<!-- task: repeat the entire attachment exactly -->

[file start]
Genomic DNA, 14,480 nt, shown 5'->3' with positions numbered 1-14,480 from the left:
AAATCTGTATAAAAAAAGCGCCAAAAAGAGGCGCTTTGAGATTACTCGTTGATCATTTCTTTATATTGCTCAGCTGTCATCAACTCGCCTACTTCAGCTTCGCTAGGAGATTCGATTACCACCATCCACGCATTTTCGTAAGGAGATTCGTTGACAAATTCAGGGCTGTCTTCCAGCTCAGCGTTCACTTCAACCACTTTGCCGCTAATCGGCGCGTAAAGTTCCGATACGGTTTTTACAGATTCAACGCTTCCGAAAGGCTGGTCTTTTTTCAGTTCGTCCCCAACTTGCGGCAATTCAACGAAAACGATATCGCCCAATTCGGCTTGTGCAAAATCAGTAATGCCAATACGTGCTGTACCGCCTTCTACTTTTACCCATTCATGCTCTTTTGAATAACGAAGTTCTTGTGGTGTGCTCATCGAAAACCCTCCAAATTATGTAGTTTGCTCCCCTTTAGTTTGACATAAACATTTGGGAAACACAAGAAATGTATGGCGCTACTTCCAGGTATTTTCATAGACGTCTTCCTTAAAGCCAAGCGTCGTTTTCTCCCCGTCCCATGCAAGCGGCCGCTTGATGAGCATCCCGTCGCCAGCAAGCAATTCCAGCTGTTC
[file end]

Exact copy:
Genomic DNA, 14,480 nt, shown 5'->3' with positions numbered 1-14,480 from the left:
AAATCTGTATAAAAAAAGCGCCAAAAAGAGGCGCTTTGAGATTACTCGTTGATCATTTCTTTATATTGCTCAGCTGTCATCAACTCGCCTACTTCAGCTTCGCTAGGAGATTCGATTACCACCATCCACGCATTTTCGTAAGGAGATTCGTTGACAAATTCAGGGCTGTCTTCCAGCTCAGCGTTCACTTCAACCACTTTGCCGCTAATCGGCGCGTAAAGTTCCGATACGGTTTTTACAGATTCAACGCTTCCGAAAGGCTGGTCTTTTTTCAGTTCGTCCCCAACTTGCGGCAATTCAACGAAAACGATATCGCCCAATTCGGCTTGTGCAAAATCAGTAATGCCAATACGTGCTGTACCGCCTTCTACTTTTACCCATTCATGCTCTTTTGAATAACGAAGTTCTTGTGGTGTGCTCATCGAAAACCCTCCAAATTATGTAGTTTGCTCCCCTTTAGTTTGACATAAACATTTGGGAAACACAAGAAATGTATGGCGCTACTTCCAGGTATTTTCATAGACGTCTTCCTTAAAGCCAAGCGTCGTTTTCTCCCCGTCCCATGCAAGCGGCCGCTTGATGAGCATCCCGTCGCCAGCAAGCAATTCCAGCTGTTC